PRECIOUS-Gold bound for dismal quarter on aggressive rate hike fears

BY Reuters | ECONOMIC | 09/30/22 12:48 PM EDT


Gold down 7.7% for the quarter


Silver, platinum set for second straight quarterly declines


Palladium adds about 12% so far this quarter


Dollar faces a weekly decline

(Updates prices)

By Kavya Guduru

Sept 30 (Reuters) - Gold rose to a one-week high as the dollar retreated from recent highs on Friday but bullion was headed towards its worst quarter since March last year, buckling under fears of impending large interest rates by the U.S. Federal Reserve.

Spot gold rose 0.4% to $1,666.79 per ounce by 12:24 a.m. EDT (1624 GMT) and has gained 1.4% so far this week. U.S. gold futures added 0.5% to $1,677.10.

"The gold market's at an area where we can see some movement higher... (but) that's all dependent on what the dollar does and rates going into the weekend," said Daniel Pavilonis, senior market strategist at RJO Futures.

Gold is down 7.7% for the quarter so far. This would also be bullion's sixth straight monthly drop, its longest streak of monthly declines in four years.

Gold showed muted reaction after Russian President Vladimir Putin signed treaties to annex four Ukrainian regions partly occupied by his forces.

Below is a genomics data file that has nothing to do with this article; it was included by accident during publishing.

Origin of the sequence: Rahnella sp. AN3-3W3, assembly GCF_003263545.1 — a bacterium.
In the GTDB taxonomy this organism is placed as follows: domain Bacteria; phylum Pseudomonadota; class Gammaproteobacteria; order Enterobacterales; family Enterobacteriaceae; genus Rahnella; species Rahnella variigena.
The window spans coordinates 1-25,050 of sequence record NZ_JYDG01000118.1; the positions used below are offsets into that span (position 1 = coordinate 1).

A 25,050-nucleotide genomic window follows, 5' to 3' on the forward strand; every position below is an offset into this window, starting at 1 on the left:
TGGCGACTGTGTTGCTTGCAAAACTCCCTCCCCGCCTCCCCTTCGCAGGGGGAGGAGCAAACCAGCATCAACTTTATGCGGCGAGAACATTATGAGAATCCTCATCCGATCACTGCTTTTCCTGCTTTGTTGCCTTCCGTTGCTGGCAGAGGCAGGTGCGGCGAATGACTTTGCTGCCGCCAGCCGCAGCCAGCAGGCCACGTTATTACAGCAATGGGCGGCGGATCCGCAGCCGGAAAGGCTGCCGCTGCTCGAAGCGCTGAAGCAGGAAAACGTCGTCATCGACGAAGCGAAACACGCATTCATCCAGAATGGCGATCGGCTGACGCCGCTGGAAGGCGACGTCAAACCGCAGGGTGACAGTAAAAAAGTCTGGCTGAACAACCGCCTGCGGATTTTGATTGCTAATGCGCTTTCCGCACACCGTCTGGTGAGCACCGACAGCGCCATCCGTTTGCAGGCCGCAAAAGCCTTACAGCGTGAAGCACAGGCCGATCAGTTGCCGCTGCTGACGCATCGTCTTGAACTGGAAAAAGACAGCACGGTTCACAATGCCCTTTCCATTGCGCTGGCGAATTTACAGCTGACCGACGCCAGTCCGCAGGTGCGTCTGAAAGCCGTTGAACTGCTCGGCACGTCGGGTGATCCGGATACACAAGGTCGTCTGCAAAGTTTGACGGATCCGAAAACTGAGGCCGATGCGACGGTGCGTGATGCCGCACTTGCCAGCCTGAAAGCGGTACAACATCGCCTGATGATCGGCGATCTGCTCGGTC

"We're really facing high-inflation environment, which is ultimately the reason why the Fed has to be so aggressive. These macro forces really sap investment appetite from gold and so investors aren't looking at the metal as proper safe haven hedge," said Daniel Ghali, commodity strategist at TD Securities.

Rising interest rates dim bullion's appeal as they increase the opportunity cost of holding the non-yielding asset.

Spot silver rose 1.4% to $19.08 per ounce, while platinum fell 0.5% to $860.93. Both metals were headed for their second straight quarterly decline.

Palladium shed 1.4% to $2,169.59 per ounce, and has gained about 12% so far this quarter.

"We expect PGMs to perform better than other metals as the prospects of the auto sector improve in 2023, particularly demand for auto catalyst metals platinum and palladium," analysts at ANZ said in a note.

"Issues with mine supply from South Africa mean that both platinum and palladium markets are likely to remain relatively tight." (Reporting by Kavya Guduru in Bengaluru; Editing by Marguerita Choy and Shailesh Kuber)

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